Home sales and orders for durable goods probably climbed in July, signaling the U.S. is starting to strengthen after a second-quarter slowdown, economists said before reports this week.
Combined purchases of new and existing houses increased to a 4.89 million annual rate from a 4.72 million pace in June, according to the median forecast in a Bloomberg survey. Bookings for long-lasting goods climbed the most this year, another report may show.
Buoyed by cheaper properties and record-low mortgage costs, demand for real estate is bolstering the industry that helped trigger the recession. Minutes of the Federal Reserve’s latest meeting, also due this week, will be a reminder that policy makers are monitoring economic data such as housing and business investment to determine whether more stimulus is needed.
“Things seem to be looking a bit better compared to the weak second quarter,” said Omair Sharif, a U.S. economist at RBS Securities Inc. in Stamford, Connecticut. “All the data point to a sustained improvement in housing.”
The National Association of Realtors will release existing house sales on Wednesday. Purchases increased 3.3 percent to a 4.52 million annual rate, following a 4.37 million pace in June, according to the Bloomberg survey median.
Sales of new homes, due the next day from the Commerce Department, rebounded to a 365,000 annual rate in July from 350,000 the prior month, the survey median showed.
Newly constructed properties made up 6.7 percent of the residential market in 2011, down from a high of 15 percent during the boom of the past decade. Last year marked the worst year for the industry in records going back to 1963, as builders sold 306,000 new homes, down from 323,000 in 2010.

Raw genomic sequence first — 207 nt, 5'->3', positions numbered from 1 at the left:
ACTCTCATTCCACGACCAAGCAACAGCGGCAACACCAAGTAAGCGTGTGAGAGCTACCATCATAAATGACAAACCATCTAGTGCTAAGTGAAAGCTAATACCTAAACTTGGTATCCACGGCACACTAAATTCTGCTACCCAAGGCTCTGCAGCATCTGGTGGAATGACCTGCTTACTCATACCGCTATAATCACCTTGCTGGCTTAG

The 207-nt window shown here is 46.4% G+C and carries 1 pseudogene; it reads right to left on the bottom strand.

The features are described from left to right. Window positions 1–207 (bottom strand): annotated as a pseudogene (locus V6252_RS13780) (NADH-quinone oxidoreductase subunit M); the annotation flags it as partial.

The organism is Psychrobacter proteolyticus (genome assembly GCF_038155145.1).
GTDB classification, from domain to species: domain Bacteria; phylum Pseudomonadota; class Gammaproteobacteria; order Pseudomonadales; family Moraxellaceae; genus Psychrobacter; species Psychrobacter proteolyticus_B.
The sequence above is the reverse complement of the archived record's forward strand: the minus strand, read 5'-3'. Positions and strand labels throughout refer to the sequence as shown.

Reports last week adding to evidence housing is on the mend. Residential construction permits, a proxy for future work, jumped to a four-year high in July even as housing starts fell from the fastest pace in more than three years. The National Association of Home Builders/Wells Fargo index of builder confidence rose in August to the highest level since 2007.
PulteGroup Inc., the largest U.S. homebuilder by revenue, posted a better-than-estimated profit and a 32 percent jump in orders in the second quarter. AV Homes Inc., which develops properties in Florida and Arizona, said it closed on 41 percent more houses in the second quarter compared to a year earlier, and contracts signed, net of cancellations, more than doubled.
“The housing market continues to gain momentum,” Allen Anderson, chief executive officer of AV Homes, said on an Aug. 7 earnings conference call. “We are no longer battling the headwinds of the housing recession.”
The average rate on a 30-year fixed mortgage dropped to 3.49 percent in the week ended July 26, the lowest in records dating to 1971, according to McLean, Virginia-based Freddie Mac.
Companies in related industries also are benefiting. Home Depot Inc., the largest U.S. home-improvement retailer, reported second-quarter profit that topped analysts’ estimates and raised its forecast for earnings this year as customers spent more on remodeling projects.
Investors have become more upbeat about housing. The Standard & Poor’s Supercomposite Homebuilding Index has advanced 61 percent so far this year, outpacing a 13 percent gain in the broader S&P 500.
The Fed has said it will “closely monitor” economic data and financial developments, according to a statement after its July 31-Aug. 1 meeting, at which policy makers determined they “will provide additional accommodation as needed” to accelerate the expansion. Minutes of the gathering are to be released Wednesday.
In other data, a Commerce Department report on Friday may show durable goods orders rose 3 percent in July, the most since December, according to the Bloomberg survey median.
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